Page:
Davis: This Gatsby made for 3D viewing

The Great Gatsby is reportedly one that should be seen in 3D as audiences are raving about its quality.

In 1992, Australian director Baz Luhrmann grabbed attention with his debut movie Strictly Ballroom. Luhrmann’s distinctive visual style continued to garner audiences for both Romeo + Juliet starring Leonardo DiCaprio and Moulin Rouge! starring Nicole Kidman before tackling the epic Australia starring Kidman and Hugh Jackman.

His next project is no less daunting—adapting F. Scott Fitzgerald’s classic novel The Great Gatsby.

Already adapted numerous times, including the hit 1974 movie starring Robert Redford,

Luhrmann has re-teamed with DiCaprio as well as Tobey Maguire, Carey Mulligan, Joel Edgerton and Isla Fisher to help put his unique stamp on the story.

If you do not know the story, it follows the life and times of millionaire Jay Gatsby and his neighbour Nick, who recounts his encounter with Gatsby at the height of the Roaring Twenties.

Although it will be showing in both 3D and 2D at the Landmark Cinemas 8 in West Kelowna, it is reportedly one that should be seen in 3D as audiences are raving about its quality (like Life of Pi last fall).

Opening at the Landmark Cinemas Grand 10 is The Colony. Set in 2045, the human race is forced underground by the next ice age.

Laurence Fishburne, Bill Paxton and Kevin Zegers star as survivors who must fight to preserve humanity against a threat more savage than even nature.

Showing at the Landmark Cinemas Paramount Theatre is the critically acclaimed The Sapphires, the true story of four Australian Aboriginal women who, in 1968, form a soul singing girl group under the tutelage of Irish talent scout Dave Lovelace.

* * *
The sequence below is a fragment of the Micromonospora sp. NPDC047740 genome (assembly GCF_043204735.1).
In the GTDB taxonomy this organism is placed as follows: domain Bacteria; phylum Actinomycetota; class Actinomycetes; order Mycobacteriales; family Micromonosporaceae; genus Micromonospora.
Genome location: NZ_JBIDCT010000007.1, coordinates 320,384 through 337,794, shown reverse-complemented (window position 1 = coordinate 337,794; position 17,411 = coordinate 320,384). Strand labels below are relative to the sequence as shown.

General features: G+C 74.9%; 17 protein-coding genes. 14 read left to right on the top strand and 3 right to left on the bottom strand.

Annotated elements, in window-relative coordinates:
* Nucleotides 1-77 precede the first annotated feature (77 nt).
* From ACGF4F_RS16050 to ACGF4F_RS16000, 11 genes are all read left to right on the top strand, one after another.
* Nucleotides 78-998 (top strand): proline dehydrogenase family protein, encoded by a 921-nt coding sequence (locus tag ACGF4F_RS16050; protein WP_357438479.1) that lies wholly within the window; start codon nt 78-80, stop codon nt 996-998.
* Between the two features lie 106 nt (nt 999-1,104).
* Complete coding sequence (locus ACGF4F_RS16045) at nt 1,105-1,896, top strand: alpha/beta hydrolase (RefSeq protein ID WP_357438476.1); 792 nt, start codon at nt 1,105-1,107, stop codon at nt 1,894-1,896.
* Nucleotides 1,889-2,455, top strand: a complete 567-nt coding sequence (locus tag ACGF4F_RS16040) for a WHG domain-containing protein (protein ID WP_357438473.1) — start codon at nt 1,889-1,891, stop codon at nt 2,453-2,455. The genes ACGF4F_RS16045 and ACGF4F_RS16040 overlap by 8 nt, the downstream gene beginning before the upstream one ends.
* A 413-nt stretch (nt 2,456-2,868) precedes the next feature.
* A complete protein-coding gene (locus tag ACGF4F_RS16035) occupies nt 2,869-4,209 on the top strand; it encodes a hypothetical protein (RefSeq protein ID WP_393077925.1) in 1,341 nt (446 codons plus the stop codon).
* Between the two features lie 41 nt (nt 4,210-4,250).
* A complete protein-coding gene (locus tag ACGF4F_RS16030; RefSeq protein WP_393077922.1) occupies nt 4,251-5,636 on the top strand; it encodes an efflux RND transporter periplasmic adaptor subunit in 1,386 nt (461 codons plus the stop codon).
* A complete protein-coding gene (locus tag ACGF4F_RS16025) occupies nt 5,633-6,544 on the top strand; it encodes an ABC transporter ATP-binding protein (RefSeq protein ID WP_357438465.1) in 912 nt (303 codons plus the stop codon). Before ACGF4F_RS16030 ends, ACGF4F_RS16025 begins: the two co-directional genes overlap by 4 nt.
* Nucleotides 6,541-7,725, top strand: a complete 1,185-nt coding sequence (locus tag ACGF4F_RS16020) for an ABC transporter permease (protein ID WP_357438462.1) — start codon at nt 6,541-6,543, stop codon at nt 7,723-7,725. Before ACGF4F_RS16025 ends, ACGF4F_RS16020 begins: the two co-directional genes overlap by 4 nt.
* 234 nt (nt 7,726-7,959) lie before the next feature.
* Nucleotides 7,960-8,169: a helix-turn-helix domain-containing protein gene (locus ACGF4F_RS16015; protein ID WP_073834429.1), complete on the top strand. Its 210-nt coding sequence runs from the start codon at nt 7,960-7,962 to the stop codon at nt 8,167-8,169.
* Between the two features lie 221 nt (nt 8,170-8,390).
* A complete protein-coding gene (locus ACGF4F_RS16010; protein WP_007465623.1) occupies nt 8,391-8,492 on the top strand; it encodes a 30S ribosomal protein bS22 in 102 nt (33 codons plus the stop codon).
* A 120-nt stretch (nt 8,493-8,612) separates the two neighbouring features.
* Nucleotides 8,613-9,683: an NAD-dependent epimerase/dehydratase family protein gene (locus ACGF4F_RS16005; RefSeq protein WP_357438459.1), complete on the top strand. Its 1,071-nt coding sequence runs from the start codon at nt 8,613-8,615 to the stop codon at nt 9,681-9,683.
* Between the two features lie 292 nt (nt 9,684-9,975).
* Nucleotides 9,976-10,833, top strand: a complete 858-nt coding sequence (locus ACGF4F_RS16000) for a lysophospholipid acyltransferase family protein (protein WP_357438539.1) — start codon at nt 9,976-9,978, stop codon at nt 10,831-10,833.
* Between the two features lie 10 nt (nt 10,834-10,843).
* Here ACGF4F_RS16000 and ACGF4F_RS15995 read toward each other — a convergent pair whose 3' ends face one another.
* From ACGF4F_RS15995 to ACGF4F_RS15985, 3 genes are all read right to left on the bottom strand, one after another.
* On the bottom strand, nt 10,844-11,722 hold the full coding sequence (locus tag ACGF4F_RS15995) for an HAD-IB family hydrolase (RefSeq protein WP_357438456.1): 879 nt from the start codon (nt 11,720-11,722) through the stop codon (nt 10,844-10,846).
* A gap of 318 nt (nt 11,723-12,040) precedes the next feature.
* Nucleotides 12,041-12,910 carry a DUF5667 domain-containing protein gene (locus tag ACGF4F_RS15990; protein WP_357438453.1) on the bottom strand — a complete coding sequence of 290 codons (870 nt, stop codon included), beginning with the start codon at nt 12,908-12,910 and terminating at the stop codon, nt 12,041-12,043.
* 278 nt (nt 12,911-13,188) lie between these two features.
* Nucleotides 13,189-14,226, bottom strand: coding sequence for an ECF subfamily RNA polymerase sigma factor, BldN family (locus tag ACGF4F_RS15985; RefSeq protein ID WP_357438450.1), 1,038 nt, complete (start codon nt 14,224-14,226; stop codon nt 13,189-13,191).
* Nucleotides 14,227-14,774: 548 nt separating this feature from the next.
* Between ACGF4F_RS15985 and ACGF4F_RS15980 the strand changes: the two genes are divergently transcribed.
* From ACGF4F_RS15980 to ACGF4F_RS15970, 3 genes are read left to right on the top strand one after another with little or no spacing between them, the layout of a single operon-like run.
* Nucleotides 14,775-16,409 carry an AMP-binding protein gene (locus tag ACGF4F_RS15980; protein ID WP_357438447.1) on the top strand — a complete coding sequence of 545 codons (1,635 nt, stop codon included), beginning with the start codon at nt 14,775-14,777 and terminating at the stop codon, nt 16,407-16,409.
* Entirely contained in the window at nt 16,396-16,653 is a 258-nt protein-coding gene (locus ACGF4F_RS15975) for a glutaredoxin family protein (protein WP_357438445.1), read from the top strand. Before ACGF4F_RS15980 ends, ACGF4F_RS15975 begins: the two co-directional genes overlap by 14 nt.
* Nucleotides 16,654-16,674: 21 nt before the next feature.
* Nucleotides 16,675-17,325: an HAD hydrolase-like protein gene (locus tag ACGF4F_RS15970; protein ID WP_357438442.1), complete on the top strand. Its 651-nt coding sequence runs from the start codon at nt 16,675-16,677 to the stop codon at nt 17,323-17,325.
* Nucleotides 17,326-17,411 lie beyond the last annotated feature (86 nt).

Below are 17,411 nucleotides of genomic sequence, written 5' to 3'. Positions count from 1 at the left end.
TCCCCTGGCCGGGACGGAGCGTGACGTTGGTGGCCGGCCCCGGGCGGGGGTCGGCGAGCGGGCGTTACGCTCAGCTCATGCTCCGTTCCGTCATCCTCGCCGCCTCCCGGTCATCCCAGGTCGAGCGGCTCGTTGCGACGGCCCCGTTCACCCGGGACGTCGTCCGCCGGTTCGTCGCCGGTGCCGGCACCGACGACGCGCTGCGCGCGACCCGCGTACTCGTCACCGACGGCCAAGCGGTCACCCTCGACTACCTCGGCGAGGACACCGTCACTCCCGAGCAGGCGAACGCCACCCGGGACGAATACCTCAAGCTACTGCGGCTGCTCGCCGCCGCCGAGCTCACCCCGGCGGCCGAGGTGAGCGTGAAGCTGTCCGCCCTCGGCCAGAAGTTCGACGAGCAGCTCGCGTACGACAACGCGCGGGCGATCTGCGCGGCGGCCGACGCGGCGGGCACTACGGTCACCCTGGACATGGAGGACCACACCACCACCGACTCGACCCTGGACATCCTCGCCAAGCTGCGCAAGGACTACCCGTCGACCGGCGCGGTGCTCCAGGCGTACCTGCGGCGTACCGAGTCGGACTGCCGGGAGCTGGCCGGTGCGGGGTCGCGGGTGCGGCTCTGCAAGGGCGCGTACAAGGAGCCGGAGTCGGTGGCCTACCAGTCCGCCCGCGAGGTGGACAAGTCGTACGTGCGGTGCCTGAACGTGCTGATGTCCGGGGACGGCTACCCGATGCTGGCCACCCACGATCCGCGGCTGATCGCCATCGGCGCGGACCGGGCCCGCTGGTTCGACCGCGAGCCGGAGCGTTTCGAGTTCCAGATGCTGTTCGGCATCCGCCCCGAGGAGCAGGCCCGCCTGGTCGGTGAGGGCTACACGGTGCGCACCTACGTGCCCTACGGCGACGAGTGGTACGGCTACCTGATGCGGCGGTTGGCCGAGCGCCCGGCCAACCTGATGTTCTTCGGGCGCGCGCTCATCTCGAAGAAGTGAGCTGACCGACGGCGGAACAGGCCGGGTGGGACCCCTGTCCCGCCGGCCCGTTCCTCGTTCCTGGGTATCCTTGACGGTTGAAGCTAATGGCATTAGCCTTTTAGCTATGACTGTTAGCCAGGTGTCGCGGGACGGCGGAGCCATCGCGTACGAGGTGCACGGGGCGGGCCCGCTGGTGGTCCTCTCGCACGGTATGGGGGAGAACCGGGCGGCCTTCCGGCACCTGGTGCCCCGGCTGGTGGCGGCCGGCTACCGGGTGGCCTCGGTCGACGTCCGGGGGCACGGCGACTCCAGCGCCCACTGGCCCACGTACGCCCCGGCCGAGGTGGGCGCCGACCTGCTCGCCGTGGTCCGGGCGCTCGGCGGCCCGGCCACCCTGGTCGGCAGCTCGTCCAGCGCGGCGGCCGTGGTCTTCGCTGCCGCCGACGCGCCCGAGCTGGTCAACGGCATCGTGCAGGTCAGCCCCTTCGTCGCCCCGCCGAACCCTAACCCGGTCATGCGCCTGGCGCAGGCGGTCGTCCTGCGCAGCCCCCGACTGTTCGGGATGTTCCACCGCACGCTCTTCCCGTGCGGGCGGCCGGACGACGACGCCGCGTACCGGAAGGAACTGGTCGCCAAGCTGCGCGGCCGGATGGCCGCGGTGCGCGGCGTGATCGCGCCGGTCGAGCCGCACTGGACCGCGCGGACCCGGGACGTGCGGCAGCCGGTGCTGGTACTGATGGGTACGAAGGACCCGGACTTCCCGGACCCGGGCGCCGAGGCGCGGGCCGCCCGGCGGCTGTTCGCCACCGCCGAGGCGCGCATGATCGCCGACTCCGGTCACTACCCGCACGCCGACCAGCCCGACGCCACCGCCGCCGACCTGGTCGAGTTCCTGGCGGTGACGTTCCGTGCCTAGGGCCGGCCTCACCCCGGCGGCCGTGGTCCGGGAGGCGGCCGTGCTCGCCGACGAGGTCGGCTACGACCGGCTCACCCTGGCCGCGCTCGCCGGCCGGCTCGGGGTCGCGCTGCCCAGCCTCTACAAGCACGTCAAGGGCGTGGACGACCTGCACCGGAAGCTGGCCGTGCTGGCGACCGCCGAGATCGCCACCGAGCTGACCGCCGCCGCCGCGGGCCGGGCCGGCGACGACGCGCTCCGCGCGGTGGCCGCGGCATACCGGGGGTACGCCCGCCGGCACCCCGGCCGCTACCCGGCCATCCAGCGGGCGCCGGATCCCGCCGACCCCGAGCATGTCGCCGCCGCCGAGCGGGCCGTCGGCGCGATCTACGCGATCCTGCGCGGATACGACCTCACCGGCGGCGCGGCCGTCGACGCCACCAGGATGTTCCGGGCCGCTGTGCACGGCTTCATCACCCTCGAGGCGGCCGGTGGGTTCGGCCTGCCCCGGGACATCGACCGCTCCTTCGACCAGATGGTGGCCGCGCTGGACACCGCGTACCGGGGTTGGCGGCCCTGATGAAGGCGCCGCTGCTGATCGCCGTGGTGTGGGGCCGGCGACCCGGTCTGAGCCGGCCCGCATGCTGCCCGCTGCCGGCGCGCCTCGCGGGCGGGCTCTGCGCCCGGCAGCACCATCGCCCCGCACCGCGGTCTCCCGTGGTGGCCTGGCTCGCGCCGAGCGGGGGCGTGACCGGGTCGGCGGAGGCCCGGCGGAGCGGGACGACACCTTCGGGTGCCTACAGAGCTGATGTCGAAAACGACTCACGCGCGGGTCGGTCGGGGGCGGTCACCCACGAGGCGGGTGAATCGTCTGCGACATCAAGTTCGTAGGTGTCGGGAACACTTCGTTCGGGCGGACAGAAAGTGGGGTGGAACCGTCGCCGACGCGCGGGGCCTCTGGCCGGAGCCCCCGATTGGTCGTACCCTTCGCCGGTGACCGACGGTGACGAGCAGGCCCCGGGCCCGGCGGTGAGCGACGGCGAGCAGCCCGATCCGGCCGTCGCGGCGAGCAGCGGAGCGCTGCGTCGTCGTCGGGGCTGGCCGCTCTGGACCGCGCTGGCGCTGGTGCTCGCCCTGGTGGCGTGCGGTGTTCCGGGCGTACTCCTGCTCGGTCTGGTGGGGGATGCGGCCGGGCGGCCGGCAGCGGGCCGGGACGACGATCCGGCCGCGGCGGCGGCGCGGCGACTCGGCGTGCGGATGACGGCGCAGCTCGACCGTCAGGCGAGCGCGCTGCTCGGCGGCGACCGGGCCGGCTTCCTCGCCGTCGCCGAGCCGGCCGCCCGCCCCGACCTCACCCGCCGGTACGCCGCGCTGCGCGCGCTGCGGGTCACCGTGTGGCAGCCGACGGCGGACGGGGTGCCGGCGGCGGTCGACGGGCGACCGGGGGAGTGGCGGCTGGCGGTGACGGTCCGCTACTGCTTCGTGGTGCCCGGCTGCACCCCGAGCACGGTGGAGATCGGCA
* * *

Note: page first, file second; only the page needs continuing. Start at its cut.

Although the women face racial prejudice, they are sure they will become famous. Although he is an alcoholic and has very little rhythm, Lovelace is good humoured and has a great knowledge of soul music. He is able to give the young woman their first taste of stardom when he books them to entertain the American troops in Vietnam.

Also at the Paramount is Fight Like Soldiers, Die Like Children, a documentary based on the non-fiction book by the Canadian senator, humanitarian, author and retired general Romeo Dallaire about the child-soldier phenomenon.

Believing that not one of us should tolerate a child being used in this fashion, Dallaire has made it his mission to end the use of child soldiers by providing an intellectually daring and enlightening introduction to the child soldier phenomenon, as well as inspiring and concrete solutions to eradicate it.

It is showing for two shows only, this Saturday May 11 and Sunday May 12 at 5 p.m.

And do not forget that Star Trek Into Darkness opens next Friday, May 17 but your first chance to see it is next Wednesday, May 15 in the Xtreme auditorium at the Landmark Cinemas 8 in West Kelowna.

Then on Thursday, there are advanced screenings not only at the Landmark 8, but also at the Grand 10 and the Paramount. Tickets are on sale now at www.landmarkcinemas.com.

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